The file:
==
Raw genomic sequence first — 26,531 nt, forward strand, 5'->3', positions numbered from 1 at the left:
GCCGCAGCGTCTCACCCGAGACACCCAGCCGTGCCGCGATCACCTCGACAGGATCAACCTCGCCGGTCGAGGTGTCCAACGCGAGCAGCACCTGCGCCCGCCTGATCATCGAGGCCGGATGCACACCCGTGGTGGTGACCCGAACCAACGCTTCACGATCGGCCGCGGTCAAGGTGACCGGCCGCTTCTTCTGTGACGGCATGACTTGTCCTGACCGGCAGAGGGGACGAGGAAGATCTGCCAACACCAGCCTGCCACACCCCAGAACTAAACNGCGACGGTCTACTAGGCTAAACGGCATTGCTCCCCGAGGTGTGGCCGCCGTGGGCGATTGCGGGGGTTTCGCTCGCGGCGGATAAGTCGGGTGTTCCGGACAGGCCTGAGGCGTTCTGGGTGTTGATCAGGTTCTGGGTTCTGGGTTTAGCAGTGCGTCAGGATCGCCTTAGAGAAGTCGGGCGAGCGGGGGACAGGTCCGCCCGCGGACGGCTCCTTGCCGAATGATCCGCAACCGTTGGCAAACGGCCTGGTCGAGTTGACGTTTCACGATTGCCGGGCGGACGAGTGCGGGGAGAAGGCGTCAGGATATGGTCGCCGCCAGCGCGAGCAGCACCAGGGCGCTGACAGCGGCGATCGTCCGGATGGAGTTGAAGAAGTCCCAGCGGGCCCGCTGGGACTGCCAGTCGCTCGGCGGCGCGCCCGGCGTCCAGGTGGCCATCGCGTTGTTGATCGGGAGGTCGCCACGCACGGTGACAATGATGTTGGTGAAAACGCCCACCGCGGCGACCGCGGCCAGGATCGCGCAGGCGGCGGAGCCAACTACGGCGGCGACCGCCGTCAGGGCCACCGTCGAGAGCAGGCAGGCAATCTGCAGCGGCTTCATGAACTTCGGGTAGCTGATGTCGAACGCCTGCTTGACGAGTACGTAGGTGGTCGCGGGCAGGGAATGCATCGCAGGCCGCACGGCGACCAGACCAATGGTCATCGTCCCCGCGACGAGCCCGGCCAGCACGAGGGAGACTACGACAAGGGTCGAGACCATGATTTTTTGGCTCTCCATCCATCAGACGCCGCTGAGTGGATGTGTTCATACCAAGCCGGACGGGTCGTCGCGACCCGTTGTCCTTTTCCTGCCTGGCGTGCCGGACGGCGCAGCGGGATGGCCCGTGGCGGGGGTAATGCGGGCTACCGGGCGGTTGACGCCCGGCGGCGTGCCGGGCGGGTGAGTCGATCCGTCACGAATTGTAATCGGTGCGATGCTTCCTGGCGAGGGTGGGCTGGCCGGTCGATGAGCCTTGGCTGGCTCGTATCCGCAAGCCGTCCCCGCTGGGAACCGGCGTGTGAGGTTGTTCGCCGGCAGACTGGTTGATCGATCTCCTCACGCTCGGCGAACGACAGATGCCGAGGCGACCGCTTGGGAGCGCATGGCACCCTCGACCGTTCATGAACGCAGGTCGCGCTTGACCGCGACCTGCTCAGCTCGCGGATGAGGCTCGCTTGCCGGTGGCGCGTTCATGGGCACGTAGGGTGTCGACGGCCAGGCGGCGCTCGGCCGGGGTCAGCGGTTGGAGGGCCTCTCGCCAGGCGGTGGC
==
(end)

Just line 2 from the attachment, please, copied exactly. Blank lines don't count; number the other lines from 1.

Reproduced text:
GCCGCAGCGTCTCACCCGAGACACCCAGCCGTGCCGCGATCACCTCGACAGGATCAACCTCGCCGGTCGAGGTGTCCAACGCGAGCAGCACCTGCGCCCGCCTGATCATCGAGGCCGGATGCACACCCGTGGTGGTGACCCGAACCAACGCTTCACGATCGGCCGCGGTCAAGGTGACCGGCCGCTTCTTCTGTGACGGCATGACTTGTCCTGACCGGCAGAGGGGACGAGGAAGATCTGCCAACACCAGCCTGCCACACCCCAGAACTAAACNGCGACGGTCTACTAGGCTAAACGGCATTGCTCCCCGAGGTGTGGCCGCCGTGGGCGATTGCGGGGGTTTCGCTCGCGGCGGATAAGTCGGGTGTTCCGGACAGGCCTGAGGCGTTCTGGGTGTTGATCAGGTTCTGGGTTCTGGGTTTAGCAGTGCGTCAGGATCGCCTTAGAGAAGTCGGGCGAGCGGGGGACAGGTCCGCCCGCGGACGGCTCCTTGCCGAATGATCCGCAACCGTTGGCAAACGGCCTGGTCGAGTTGACGTTTCACGATTGCCGGGCGGACGAGTGCGGGGAGAAGGCGTCAGGATATGGTCGCCGCCAGCGCGAGCAGCACCAGGGCGCTGACAGCGGCGATCGTCCGGATGGAGTTGAAGAAGTCCCAGCGGGCCCGCTGGGACTGCCAGTCGCTCGGCGGCGCGCCCGGCGTCCAGGTGGCCATCGCGTTGTTGATCGGGAGGTCGCCACGCACGGTGACAATGATGTTGGTGAAAACGCCCACCGCGGCGACCGCGGCCAGGATCGCGCAGGCGGCGGAGCCAACTACGGCGGCGACCGCCGTCAGGGCCACCGTCGAGAGCAGGCAGGCAATCTGCAGCGGCTTCATGAACTTCGGGTAGCTGATGTCGAACGCCTGCTTGACGAGTACGTAGGTGGTCGCGGGCAGGGAATGCATCGCAGGCCGCACGGCGACCAGACCAATGGTCATCGTCCCCGCGACGAGCCCGGCCAGCACGAGGGAGACTACGACAAGGGTCGAGACCATGATTTTTTGGCTCTCCATCCATCAGACGCCGCTGAGTGGATGTGTTCATACCAAGCCGGACGGGTCGTCGCGACCCGTTGTCCTTTTCCTGCCTGGCGTGCCGGACGGCGCAGCGGGATGGCCCGTGGCGGGGGTAATGCGGGCTACCGGGCGGTTGACGCCCGGCGGCGTGCCGGGCGGGTGAGTCGATCCGTCACGAATTGTAATCGGTGCGATGCTTCCTGGCGAGGGTGGGCTGGCCGGTCGATGAGCCTTGGCTGGCTCGTATCCGCAAGCCGTCCCCGCTGGGAACCGGCGTGTGAGGTTGTTCGCCGGCAGACTGGTTGATCGATCTCCTCACGCTCGGCGAACGACAGATGCCGAGGCGACCGCTTGGGAGCGCATGGCACCCTCGACCGTTCATGAACGCAGGTCGCGCTTGACCGCGACCTGCTCAGCTCGCGGATGAGGCTCGCTTGCCGGTGGCGCGTTCATGGGCACGTAGGGTGTCGACGGCCAGGCGGCGCTCGGCCGGGGTCAGCGGTTGGAGGGCCTCTCGCCAGGCGGTGGC